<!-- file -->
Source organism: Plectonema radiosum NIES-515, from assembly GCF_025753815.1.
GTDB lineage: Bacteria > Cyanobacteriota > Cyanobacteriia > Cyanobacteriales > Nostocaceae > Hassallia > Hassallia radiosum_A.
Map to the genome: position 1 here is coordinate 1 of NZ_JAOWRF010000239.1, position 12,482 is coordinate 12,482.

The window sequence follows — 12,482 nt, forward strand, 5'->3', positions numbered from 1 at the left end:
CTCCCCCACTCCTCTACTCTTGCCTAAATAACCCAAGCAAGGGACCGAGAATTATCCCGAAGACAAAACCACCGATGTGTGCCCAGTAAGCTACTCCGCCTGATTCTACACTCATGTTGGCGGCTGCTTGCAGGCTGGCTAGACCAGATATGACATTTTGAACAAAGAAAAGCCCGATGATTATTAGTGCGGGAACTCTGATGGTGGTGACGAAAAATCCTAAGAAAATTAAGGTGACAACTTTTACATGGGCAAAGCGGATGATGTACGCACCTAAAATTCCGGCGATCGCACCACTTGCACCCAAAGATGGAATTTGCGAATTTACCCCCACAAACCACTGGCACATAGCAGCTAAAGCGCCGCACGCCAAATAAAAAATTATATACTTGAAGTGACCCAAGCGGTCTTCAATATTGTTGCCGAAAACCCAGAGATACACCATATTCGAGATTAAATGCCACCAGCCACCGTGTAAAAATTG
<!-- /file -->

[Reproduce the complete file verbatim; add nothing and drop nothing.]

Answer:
Source organism: Plectonema radiosum NIES-515, from assembly GCF_025753815.1.
GTDB lineage: Bacteria > Cyanobacteriota > Cyanobacteriia > Cyanobacteriales > Nostocaceae > Hassallia > Hassallia radiosum_A.
Map to the genome: position 1 here is coordinate 1 of NZ_JAOWRF010000239.1, position 12,482 is coordinate 12,482.

The window sequence follows — 12,482 nt, forward strand, 5'->3', positions numbered from 1 at the left end:
CTCCCCCACTCCTCTACTCTTGCCTAAATAACCCAAGCAAGGGACCGAGAATTATCCCGAAGACAAAACCACCGATGTGTGCCCAGTAAGCTACTCCGCCTGATTCTACACTCATGTTGGCGGCTGCTTGCAGGCTGGCTAGACCAGATATGACATTTTGAACAAAGAAAAGCCCGATGATTATTAGTGCGGGAACTCTGATGGTGGTGACGAAAAATCCTAAGAAAATTAAGGTGACAACTTTTACATGGGCAAAGCGGATGATGTACGCACCTAAAATTCCGGCGATCGCACCACTTGCACCCAAAGATGGAATTTGCGAATTTACCCCCACAAACCACTGGCACATAGCAGCTAAAGCGCCGCACGCCAAATAAAAAATTATATACTTGAAGTGACCCAAGCGGTCTTCAATATTGTTGCCGAAAACCCAGAGATACACCATATTCGAGATTAAATGCCACCAGCCACCGTGTAAAAATTG